After reviewing these can I use a brighter LED with 1×26650 with the existing light, driver and switch and about how much brighter will it be if I do this?
    This is the original LED that burned out with 2x26650's https://drive.google.com/file/d/1Rqb...ew?usp=sharing
    https://drive.google.com/file/d/1C9O...ew?usp=sharing

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  22. #22
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    Default Re: Help modding dive light

    Okay, now we're getting somewhere. I'm going to guess that the driver is a FET driver. I see no inductor or current sense resistor, and it's definitely not a '7135 driver (pinout is wrong). The part marked 11N06 looks like a PHT11N06 FET, and the part of the circuit that I can see is consistent with this. This is the part that might be mistaken for a '7135, but it's definitely not that.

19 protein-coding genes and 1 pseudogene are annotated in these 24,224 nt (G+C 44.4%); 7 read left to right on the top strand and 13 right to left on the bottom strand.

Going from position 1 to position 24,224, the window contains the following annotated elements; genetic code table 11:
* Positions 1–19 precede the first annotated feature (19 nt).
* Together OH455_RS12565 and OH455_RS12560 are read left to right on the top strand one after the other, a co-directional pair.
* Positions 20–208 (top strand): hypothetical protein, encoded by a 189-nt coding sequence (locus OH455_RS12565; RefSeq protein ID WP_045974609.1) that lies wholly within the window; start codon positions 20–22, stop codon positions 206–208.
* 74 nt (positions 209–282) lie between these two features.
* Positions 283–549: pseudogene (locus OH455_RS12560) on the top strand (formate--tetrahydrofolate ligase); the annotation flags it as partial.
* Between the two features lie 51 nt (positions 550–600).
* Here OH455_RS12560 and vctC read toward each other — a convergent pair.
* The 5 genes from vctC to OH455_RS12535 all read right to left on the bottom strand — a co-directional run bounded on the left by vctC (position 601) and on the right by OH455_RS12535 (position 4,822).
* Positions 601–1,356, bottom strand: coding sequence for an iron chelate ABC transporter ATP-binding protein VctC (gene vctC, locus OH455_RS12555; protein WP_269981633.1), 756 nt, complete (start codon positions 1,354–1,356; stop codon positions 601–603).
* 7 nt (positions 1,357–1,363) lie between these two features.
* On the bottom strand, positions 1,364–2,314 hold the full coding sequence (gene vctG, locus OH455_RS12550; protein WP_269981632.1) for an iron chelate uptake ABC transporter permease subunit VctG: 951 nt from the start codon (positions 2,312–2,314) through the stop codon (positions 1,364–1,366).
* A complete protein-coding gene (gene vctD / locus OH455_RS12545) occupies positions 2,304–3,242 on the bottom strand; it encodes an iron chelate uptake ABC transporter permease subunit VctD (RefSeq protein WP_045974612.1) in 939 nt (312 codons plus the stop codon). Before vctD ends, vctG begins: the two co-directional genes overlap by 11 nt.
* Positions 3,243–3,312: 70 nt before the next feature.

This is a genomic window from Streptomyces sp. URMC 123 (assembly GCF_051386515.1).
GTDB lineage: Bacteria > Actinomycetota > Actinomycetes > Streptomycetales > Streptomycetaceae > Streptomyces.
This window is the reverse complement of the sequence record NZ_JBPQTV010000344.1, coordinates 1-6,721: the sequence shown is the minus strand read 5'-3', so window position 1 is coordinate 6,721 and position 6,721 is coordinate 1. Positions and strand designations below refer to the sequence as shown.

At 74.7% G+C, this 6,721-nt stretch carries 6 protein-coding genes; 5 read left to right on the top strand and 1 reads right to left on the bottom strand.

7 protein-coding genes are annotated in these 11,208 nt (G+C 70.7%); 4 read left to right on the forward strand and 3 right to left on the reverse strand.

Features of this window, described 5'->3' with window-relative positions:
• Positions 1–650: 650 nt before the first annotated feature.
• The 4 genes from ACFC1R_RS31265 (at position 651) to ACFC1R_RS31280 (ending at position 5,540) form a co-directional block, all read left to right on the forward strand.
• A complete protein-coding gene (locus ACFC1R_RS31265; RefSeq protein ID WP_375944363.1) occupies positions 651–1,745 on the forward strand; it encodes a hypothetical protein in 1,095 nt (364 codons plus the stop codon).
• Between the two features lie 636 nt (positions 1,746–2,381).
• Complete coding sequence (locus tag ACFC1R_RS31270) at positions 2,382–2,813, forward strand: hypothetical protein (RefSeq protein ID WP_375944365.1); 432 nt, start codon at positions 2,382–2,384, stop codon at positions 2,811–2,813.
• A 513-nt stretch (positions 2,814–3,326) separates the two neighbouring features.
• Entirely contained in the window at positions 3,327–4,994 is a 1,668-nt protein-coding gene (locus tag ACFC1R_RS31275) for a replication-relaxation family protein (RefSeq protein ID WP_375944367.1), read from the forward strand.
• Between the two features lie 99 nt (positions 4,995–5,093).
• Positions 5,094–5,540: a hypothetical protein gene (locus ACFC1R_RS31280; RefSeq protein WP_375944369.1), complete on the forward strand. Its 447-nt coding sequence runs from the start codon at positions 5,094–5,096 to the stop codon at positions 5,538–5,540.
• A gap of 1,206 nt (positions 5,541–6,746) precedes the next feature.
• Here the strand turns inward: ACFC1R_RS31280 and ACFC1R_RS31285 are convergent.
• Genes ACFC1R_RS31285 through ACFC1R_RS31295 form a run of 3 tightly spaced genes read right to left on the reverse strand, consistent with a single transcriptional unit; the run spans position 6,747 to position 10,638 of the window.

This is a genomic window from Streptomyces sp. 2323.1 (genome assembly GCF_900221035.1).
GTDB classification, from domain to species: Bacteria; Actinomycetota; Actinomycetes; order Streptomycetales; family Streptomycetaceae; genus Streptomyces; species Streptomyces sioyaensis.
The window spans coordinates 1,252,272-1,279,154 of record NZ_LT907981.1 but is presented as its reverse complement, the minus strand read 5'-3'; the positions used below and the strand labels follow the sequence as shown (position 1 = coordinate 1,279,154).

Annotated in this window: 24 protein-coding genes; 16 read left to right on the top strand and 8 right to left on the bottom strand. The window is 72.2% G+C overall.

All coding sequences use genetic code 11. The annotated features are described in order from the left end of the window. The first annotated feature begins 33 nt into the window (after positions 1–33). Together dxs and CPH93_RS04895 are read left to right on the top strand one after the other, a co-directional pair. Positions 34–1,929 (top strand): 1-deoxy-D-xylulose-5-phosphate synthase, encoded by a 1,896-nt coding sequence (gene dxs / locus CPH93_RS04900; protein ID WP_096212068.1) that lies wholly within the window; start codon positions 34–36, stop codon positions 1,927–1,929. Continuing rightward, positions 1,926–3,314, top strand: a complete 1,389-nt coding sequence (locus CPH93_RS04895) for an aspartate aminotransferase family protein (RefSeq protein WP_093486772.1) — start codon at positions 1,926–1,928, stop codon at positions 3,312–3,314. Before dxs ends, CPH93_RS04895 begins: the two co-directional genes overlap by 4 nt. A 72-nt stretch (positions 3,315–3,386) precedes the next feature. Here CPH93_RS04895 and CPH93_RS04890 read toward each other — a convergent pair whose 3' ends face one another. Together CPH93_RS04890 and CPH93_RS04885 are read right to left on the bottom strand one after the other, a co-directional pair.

If correct, what this means is that the LED current is determined by all kinds of factors throughout the light. The voltage of the battery, Vf of the LED, resistance of everything in the circuit (battery, switch, wiring, LED, FET, connections) all factor into the current. And the current determines the brightness.

    Running a light like this on 2 LiIon Cells in series would be insane. If it didn't instantly fry the driver, it would cause currents massively higher than the light is designed for. It would be a race to see what component failed first. If the driver sensed the overvoltage and shut down (causing brief flash on the LED), and still survived the high voltage, then kudos to the designers for surviving a potentially catastrophic situation.